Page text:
getting back up was even less graceful, requiring a bit of rock-climbing ability i’m still not sure i possess. at one point, i was dangling half-off of the bluff with only the tips of my fingers and my faith keeping me in place. i managed to squirm my way to safety, glad that no one was around to watch me floundering around on my belly. even accounting for the skinned knees and bruised ego, it was totally worth it.

upon my return to the car, i was shocked to realize that it was already nearing two o’clock in the afternoon. i shifted into drive and went off in search of the highway out of town, deciding to skip the visit to the Geisel library in favor of putting some miles behind me instead. might i say, whoever said that 500 miles a day is a good pace for a road-trip obviously wasn’t driving by themselves. that, or they probably got on the road earlier in the day than i tend to and have more time to take breaks along the way. me, i can’t seem to get on the road before noon, sometimes even later than that and even if i drive until midnight or one am, i find i’ve still only gone 300 or so miles. just the thought of it is exhausting.

the rest of the day was spent on the road, winding my way up and then back down the coastal mountain range which at one point reached an elevation of 4,181 ft. once out of the mountains, i entered the desert which was sparsely populated to say the least. the border guards, however, were a lively bunch. they were highly amused by Gnorm and very informative. did you know that el caminos are very popular with drug smugglers? you see, there’s a large storage area behind the seat that runs under part of the bed. apparently, it’s handy for hiding things. illegal things. like drugs. fortunately for me, my wholesome looks and winning personality kept them from looking too closely (kidding, mom). the drug dog didn’t find anything too interesting and i was quickly waved on through.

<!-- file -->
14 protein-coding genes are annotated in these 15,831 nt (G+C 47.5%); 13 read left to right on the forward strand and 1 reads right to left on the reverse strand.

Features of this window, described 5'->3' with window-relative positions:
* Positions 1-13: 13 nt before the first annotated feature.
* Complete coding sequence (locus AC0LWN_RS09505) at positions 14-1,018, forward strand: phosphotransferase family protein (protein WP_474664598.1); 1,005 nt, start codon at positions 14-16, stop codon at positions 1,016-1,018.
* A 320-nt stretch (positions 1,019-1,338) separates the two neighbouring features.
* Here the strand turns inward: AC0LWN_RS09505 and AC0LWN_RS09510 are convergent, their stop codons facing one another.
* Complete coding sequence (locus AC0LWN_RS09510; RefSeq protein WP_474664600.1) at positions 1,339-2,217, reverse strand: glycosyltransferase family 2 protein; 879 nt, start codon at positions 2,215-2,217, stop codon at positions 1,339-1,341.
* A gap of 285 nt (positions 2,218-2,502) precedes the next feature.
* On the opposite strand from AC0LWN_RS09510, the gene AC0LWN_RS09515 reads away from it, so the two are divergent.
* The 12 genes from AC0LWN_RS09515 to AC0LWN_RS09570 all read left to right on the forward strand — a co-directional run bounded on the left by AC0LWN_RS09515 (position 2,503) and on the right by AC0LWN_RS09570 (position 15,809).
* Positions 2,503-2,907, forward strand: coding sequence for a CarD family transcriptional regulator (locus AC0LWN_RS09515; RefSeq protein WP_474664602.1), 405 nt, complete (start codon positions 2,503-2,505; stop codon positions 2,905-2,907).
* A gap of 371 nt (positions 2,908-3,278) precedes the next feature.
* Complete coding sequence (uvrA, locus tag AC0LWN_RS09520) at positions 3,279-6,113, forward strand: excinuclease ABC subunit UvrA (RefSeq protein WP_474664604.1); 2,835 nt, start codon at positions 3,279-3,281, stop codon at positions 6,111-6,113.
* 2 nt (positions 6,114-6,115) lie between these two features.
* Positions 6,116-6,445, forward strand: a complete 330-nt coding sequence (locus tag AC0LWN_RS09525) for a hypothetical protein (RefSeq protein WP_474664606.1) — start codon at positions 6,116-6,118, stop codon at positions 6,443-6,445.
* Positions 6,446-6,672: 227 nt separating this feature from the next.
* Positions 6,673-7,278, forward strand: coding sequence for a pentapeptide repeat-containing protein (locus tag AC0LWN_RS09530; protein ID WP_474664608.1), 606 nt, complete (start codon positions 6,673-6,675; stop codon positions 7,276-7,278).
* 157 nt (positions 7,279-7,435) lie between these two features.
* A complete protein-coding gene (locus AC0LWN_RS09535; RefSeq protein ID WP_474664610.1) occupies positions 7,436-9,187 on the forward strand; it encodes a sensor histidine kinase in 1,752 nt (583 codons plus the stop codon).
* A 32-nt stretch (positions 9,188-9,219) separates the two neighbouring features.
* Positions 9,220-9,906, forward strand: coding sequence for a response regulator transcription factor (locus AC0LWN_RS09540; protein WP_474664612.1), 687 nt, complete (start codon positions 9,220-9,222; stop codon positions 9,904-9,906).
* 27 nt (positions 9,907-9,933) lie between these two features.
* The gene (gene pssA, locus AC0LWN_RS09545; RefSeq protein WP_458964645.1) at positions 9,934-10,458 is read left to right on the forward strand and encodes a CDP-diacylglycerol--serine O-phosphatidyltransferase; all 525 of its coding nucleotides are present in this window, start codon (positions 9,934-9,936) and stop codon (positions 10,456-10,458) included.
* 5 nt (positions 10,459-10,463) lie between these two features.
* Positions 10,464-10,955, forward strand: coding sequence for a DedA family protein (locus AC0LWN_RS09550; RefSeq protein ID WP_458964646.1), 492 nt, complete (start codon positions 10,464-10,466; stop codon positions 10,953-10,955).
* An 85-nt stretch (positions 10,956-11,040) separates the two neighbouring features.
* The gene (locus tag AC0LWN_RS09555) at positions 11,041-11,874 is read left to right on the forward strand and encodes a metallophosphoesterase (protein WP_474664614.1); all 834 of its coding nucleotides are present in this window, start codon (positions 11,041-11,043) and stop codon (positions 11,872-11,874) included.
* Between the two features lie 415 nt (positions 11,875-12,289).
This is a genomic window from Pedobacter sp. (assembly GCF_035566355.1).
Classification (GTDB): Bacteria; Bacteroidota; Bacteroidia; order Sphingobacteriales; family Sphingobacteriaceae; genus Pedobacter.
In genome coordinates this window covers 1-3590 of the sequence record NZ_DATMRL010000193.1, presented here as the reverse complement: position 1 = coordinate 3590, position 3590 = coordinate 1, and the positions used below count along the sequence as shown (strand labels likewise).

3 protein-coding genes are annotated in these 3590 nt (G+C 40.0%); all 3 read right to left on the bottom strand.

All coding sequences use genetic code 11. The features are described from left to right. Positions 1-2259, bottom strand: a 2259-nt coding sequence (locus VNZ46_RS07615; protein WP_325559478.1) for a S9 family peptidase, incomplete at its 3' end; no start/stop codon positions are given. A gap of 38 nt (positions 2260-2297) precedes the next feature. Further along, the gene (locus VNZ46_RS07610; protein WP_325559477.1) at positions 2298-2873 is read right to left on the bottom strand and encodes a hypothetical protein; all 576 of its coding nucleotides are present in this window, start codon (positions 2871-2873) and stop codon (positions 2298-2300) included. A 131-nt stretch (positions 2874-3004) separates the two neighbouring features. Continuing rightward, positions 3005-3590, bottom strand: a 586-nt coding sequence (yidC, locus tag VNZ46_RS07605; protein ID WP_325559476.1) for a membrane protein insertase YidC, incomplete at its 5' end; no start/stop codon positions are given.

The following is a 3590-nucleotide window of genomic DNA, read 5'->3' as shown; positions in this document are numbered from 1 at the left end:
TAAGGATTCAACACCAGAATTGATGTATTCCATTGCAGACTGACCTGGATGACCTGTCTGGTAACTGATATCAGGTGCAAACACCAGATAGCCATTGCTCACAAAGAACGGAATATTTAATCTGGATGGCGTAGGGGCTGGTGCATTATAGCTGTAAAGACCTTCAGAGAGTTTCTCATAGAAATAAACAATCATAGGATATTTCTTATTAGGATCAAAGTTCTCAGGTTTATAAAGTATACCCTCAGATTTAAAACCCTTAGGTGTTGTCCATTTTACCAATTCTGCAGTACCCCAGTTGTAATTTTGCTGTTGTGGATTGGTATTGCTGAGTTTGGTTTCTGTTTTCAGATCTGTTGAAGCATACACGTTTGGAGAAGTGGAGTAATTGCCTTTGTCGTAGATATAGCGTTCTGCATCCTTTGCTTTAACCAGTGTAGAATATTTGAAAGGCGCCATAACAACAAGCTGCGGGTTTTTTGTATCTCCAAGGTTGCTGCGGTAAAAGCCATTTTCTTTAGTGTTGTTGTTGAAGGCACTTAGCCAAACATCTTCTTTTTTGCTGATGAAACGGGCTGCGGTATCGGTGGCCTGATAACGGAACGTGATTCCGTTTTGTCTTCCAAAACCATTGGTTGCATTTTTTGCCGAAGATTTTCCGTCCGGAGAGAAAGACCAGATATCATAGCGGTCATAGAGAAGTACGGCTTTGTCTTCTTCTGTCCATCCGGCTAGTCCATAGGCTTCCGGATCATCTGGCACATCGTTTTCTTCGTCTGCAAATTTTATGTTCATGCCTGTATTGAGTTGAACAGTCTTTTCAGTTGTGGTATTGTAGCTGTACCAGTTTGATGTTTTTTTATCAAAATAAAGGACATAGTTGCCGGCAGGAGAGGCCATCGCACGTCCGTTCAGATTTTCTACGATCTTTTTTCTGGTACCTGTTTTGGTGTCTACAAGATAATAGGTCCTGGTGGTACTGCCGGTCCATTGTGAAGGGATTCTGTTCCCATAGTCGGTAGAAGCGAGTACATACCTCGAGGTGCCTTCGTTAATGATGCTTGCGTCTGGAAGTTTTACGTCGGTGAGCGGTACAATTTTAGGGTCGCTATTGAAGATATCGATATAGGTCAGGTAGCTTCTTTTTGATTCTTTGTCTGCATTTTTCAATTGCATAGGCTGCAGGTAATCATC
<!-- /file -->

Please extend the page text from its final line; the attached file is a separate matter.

it didn’t take long after that before i started to come down with cabin fever and decided to call it a day. it didn’t help that my phone battery died mid-conversation with a friend of mine which was the only thing keeping me from becoming hypnotized by the pretty little lights in the middle of the road that seemed to stretch on in a straight line right up to the horizon. i wonder if the desert is less dull in the daytime? guess we’ll find out tomorrow… until then, i’m going to catch what sleep i can.

Posted by ms_geneva 01:11 Comments (0)

venturing forth

Ventura to Escondido

sunny 70 °F
View El Camino ... take me home ... on ms_geneva's travel map.